What is it about?

In our study, we measured the social skills that people use when they interact with others in people with early memory issues or dementia. We tested a new tool called the Edinburgh Social Cognition Test (ESCoT), alongside other common tests of people’s social skills. We also looked at whether changes in behaviour in people with memory issues are linked to their poorer social abilities. We tested 28 people with memory issues or a diagnosis of dementia and 28 others without such problems. We showed that those with memory difficulties performed more poorly on the ESCoT test and the Reading the Mind in the Eyes (RME) test. Moreover, specific changes in behaviour, such as a lack of feeling or emotion or difficulty understanding others' feelings, were associated with lower scores on certain aspects of the ESCoT. Unlike existing tests of people’s social skills, the ESCoT seemed to better capture social difficulties in people with memory complaints or a diagnosis of dementia. Different subtests of the ESCoT were linked to different behaviour changes. This suggests that the ESCoT could aid our understanding of how social skills are affected in people with memory issues or dementia.

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Why is it important?

This study suggests that a new test, the ESCoT, is better at identifying problems in social skills in people with memory issues or dementia compared to existing tests. It also showed that certain behaviours, like feeling less interested or struggling to understand others' feelings, were connected to how well people performed on this test. These findings are important as they could help doctors better diagnose poor social skills, as well as support people with memory issues or dementia, by identifying ways to manage their behaviour and improving their overall well-being.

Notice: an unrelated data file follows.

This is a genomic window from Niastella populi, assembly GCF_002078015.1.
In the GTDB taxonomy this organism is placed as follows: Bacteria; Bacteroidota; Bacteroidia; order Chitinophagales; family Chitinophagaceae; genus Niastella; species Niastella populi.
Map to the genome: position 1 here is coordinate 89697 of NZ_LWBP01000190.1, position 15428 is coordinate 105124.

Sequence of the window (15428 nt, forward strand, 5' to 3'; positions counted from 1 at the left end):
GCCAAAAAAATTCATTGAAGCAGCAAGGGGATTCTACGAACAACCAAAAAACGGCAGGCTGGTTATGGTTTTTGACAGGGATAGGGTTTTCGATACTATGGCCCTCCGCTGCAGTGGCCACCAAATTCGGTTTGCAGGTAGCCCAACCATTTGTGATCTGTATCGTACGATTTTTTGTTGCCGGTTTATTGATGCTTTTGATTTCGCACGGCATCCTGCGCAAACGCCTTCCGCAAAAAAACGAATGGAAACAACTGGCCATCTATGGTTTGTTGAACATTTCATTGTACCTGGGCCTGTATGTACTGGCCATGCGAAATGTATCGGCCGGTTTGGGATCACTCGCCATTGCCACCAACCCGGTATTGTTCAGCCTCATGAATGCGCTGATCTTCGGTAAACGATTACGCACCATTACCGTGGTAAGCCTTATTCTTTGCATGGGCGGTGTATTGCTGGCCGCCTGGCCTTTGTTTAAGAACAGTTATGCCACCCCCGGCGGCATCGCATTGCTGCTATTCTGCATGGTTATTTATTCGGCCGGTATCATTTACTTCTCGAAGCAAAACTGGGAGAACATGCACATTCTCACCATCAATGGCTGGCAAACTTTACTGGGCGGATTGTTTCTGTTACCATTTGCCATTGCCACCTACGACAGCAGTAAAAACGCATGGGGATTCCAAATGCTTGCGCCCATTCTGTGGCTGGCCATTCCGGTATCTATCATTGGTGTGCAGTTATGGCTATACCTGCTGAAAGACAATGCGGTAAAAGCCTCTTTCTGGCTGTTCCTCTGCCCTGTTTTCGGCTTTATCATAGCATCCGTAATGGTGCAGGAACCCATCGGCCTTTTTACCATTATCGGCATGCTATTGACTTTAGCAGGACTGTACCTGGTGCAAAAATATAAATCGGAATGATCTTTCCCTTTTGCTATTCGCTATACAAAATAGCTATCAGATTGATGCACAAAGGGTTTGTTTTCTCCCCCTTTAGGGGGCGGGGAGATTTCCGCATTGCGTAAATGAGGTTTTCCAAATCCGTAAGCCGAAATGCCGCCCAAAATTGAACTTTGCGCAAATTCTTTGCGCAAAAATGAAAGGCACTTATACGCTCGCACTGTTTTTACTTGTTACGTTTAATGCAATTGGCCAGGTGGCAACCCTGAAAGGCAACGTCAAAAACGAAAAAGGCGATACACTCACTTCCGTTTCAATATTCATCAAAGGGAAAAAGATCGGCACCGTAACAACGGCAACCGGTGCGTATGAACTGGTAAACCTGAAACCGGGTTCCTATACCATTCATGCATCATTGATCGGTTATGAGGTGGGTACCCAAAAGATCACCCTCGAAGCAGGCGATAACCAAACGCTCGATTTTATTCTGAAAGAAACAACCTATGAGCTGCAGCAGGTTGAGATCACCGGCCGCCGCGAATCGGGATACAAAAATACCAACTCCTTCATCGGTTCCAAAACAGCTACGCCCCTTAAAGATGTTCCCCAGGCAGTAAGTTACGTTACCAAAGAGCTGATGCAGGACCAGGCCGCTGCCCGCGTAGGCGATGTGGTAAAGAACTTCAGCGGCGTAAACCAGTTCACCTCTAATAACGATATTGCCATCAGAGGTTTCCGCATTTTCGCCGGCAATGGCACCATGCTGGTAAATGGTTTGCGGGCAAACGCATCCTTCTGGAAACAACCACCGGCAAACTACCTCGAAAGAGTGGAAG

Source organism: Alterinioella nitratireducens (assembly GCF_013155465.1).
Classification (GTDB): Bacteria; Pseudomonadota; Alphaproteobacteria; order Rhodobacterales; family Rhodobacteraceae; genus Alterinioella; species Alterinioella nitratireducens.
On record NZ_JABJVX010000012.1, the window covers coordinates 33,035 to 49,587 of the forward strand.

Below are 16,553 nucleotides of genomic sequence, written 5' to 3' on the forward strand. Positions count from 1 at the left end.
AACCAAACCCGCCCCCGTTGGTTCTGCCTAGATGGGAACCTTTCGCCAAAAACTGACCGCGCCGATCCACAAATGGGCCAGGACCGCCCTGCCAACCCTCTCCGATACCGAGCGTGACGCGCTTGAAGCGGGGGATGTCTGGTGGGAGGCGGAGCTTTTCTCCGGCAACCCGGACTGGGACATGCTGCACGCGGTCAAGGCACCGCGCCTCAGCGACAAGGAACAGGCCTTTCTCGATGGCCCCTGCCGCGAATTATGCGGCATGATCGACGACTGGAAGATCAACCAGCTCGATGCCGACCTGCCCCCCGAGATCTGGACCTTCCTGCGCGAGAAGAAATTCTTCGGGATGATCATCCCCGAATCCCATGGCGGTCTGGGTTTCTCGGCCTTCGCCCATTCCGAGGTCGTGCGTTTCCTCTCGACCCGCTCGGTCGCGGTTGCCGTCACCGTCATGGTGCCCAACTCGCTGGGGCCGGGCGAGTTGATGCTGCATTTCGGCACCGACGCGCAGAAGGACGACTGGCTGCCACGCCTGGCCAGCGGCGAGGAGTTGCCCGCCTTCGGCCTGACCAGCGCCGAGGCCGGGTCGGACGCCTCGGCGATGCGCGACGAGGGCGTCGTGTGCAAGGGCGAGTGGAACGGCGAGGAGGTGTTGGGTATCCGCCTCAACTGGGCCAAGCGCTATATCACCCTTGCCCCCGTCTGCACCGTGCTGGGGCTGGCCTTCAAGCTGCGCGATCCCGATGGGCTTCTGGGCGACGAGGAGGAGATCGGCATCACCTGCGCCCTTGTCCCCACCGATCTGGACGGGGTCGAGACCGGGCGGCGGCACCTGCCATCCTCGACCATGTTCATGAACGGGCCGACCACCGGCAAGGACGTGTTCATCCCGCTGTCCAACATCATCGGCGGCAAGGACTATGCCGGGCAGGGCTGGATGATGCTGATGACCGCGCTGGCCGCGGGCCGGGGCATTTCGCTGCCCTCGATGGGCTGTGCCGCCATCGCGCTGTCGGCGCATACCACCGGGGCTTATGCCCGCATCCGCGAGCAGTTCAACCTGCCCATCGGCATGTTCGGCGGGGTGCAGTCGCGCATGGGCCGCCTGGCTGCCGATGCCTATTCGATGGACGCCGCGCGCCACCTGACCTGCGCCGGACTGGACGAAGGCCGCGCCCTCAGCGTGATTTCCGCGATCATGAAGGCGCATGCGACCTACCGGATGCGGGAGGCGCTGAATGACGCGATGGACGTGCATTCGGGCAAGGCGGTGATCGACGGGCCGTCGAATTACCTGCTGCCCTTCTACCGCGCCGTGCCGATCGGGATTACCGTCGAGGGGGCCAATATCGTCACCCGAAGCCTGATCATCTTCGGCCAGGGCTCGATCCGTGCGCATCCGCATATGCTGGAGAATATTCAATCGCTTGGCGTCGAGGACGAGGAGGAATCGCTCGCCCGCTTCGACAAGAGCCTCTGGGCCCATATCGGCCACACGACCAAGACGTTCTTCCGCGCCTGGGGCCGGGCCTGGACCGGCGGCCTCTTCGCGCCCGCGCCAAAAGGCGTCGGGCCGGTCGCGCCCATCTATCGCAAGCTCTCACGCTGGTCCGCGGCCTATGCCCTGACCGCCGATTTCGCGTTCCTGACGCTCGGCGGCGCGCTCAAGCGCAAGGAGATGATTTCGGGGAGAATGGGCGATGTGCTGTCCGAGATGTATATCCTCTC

Read the Original

This page is a summary of: The relationship between social cognitive processes and behavior changes in people with amnestic mild cognitive impairment or dementia using the Edinburgh Social Cognition Test (ESCoT)., Neuropsychology, December 2023, American Psychological Association (APA),
DOI: 10.1037/neu0000929.
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